We would like to emphasize that the utility of genetic studies of quantitative intermediate risk factors is manifold. Intermediate risk factors are more proximal to gene action and thus provide less attenuated genetic signals than when a discrete clinical end point such as disease or no disease are analyzed. Also, susceptibility to disease is primarily a quantitative process that reflects an unobservable continuous liability. Evidence for the continuous relation between several of the phenotypes considered in this study and the risk of cardiovascular disease has been reported widely. Our data provide evidence that not only factors involved in the hemostasis or lipid profile are regulated genetically, but also expression of some mediators committed to platelet function, stenosis, and plaque fragility that might be determined by genes. In this regard, our findings reinforce the idea that susceptibility to vascular events is partly determined genetically. These data also provide excellent support for our plan to perform a genomic search to identify and assess the importance of genes related to prostanoid biosynthesis in the Spanish population.

Supplementary Material

Supp1

Acknowledgments

Sources of Funding

This study was supported partially by grants No. 2 R01 HL070751-05 from the USA NIH, PI-08/0420, PI-08/0756, SAF2008/01859 and RECAVA-RD06/0014. J.M. Soria was supported by “Programa d’Estabilització d’Investigadors de la Direcció d’Estrategia i Coordinació del Departament de Salut” (Generalitat de Catalunya).

We are indebted to all of the families who participated in the GAIT Project.

Abbreviations

COX
cyclooxygenase
EIA
specific enzyme immunoassay
LPS
bacterial lipopolysaccharide
mPGES-1
microsomal PGE-Synthase-1
PFA
platelet functional analyzer
PG
prostaglandin
Tx
thromboxane
TxAS
TxA-synthase

Footnotes

Conflicts of interest

There are not conflicts of interest.

References

1. Vila L. Cyclooxygenase and 5-lipoxygenase pathways in the vessel wall: role in atherosclerosis. Med Res Rev. 2004;24:399–424. [PubMed]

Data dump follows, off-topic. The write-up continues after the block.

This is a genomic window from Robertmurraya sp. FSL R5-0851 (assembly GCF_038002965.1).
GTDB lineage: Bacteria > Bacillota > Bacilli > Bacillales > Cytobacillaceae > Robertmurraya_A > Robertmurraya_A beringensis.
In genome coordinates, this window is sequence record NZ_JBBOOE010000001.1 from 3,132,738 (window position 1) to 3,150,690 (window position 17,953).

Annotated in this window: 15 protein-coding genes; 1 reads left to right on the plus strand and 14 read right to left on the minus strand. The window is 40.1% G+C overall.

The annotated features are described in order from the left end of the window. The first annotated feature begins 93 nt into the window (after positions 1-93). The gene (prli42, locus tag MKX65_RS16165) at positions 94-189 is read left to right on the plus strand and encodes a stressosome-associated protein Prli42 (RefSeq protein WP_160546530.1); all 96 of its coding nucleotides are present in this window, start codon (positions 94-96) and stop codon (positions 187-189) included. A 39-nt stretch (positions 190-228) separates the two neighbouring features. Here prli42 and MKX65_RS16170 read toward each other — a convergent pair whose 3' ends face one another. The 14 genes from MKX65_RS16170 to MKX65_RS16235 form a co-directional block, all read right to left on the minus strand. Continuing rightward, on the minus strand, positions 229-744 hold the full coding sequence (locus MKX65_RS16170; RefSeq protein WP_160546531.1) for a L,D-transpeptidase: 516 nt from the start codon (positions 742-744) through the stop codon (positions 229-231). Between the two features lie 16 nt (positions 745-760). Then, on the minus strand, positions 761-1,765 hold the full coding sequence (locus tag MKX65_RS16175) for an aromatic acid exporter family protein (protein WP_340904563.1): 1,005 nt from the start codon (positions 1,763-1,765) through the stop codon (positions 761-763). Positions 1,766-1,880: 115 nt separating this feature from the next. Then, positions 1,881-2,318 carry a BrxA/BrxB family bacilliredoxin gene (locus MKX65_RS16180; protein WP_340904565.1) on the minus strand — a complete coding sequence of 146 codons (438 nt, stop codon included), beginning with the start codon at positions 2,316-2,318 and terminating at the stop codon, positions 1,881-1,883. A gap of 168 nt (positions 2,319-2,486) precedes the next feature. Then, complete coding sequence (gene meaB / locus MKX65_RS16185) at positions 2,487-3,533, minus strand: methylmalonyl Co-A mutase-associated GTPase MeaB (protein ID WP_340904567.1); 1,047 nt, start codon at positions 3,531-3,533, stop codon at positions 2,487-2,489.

2. Davidge ST. Prostaglandin H synthase and vascular function. Circ Res. 2001;89:650–660. [PubMed]
3. Needleman P, Moncada S, Bunting S, Vane JR, Hamberg M, Samuelsson B. Identification of an enzyme in platelet microsomes which generates thromboxane A2 from prostaglandin endoperoxides. Nature. 1976;261:558–560. [PubMed]
4. Pawlowski NA, Kaplan G, Hamill AL, Cohn ZA, Scott WA. Arachidonic acid metabolism by human monocytes. Studies with platelet-depleted cultures. J Exp Med. 1983;158:393–412. [PMC free article] [PubMed]
5. Ellis EF, Oelz O, Roberts LJ, Payne NA, Sweetman BJ, Nies AS, Oates JA. Coronary arterial smooth muscle contraction by a substance released from platelets: evidence that it is thromboxane A2. Science. 1976;17(193):1135–1137. [PubMed]
6. Hamberg M, Svensson J, Samuelsson B. Thromboxanes. a new group of biologically active compounds derived from prostaglandin endoperoxides. Proc Natl Acad Sci USA. 1975;72:2994–2998. [PubMed]
7. Ishizuka T, Kawakami M, Hidaka T, Matsuki Y, Takamizawa M, Suzuki K, Kurita A, Nakamura H. Stimulation with thromboxane A2 (TXA2) receptor agonist enhances ICAM-1, VCAM-1 or ELAM-1 expression by human vascular endothelial cells. Clin Exp Immunol. 1998;112:464–470. [PubMed]
8. Ishizuka T, Sawada S, Sugama K, Kurita A. Thromboxane A2 (TXA2) receptor blockade suppresses monocyte chemoattractant protein-1 (MCP-1) expression by stimulated vascular endothelial cells. Clin Exp Immunol. 2000;120:71–78. [PubMed]
9. Nelson DR, Kamataki T, Waxman DJ, Guengerich FP, Estabrook RW, Feyereisen R, Gonzalez FJ, Coon MJ, Gunsalus IC, Gotoh O, Okuda K, Nebert DW. The P450 superfamily: update of new sequences, gene mapping, accession numbers, early trivial names of enzymes, and nomenclature. DNA Cell Biol. 1993;12:1–51. [PubMed]
10. Wang LH, Ohashi K, Wu KK. Isolation of partial complementary DNA encoding human thromboxane synthase. Biochem Biophys Res Commun. 1991;177:286–291. [PubMed]
11. Griffiths R. Prostaglandins and Inflammation. In: Gallin J, Snyderman R, editors. Inflammation: basic principles and clinical correlates. Lippincott Williams and Wilkins; Philadelphia, Pennsylvania, USA: 1999. pp. 349–360.
12. Corcoran ML, Stetler-Stevenson WG, Brown PD, Wahl LM. Interleukin 4 inhibition of prostaglandin E2 synthesis blocks interstitial collagenase and 92-kDa type IV collagenase/gelatinase production by human monocytes. J Biol Chem. 1992;267:515–519. [PubMed]
13. Galis ZS, Sukhova GK, Lark MW, Libby P. Increased expression of matrix metalloproteinases and matrix degrading activity in vulnerable regions of human atherosclerotic plaques. J Clin Invest. 1994;94:2493–2503. [PMC free article] [PubMed]
14. Varga J, Diaz-Pérez A, Rosenbloom J, Jimenez SA. PGE2 causes a coordinate decrease in the steady state levels of fibronectin and types I and II procollagen mRNAs in normal dermal fibroblasts. Biochem Biophys Res Commun. 1987;147:1282–1288. [PubMed]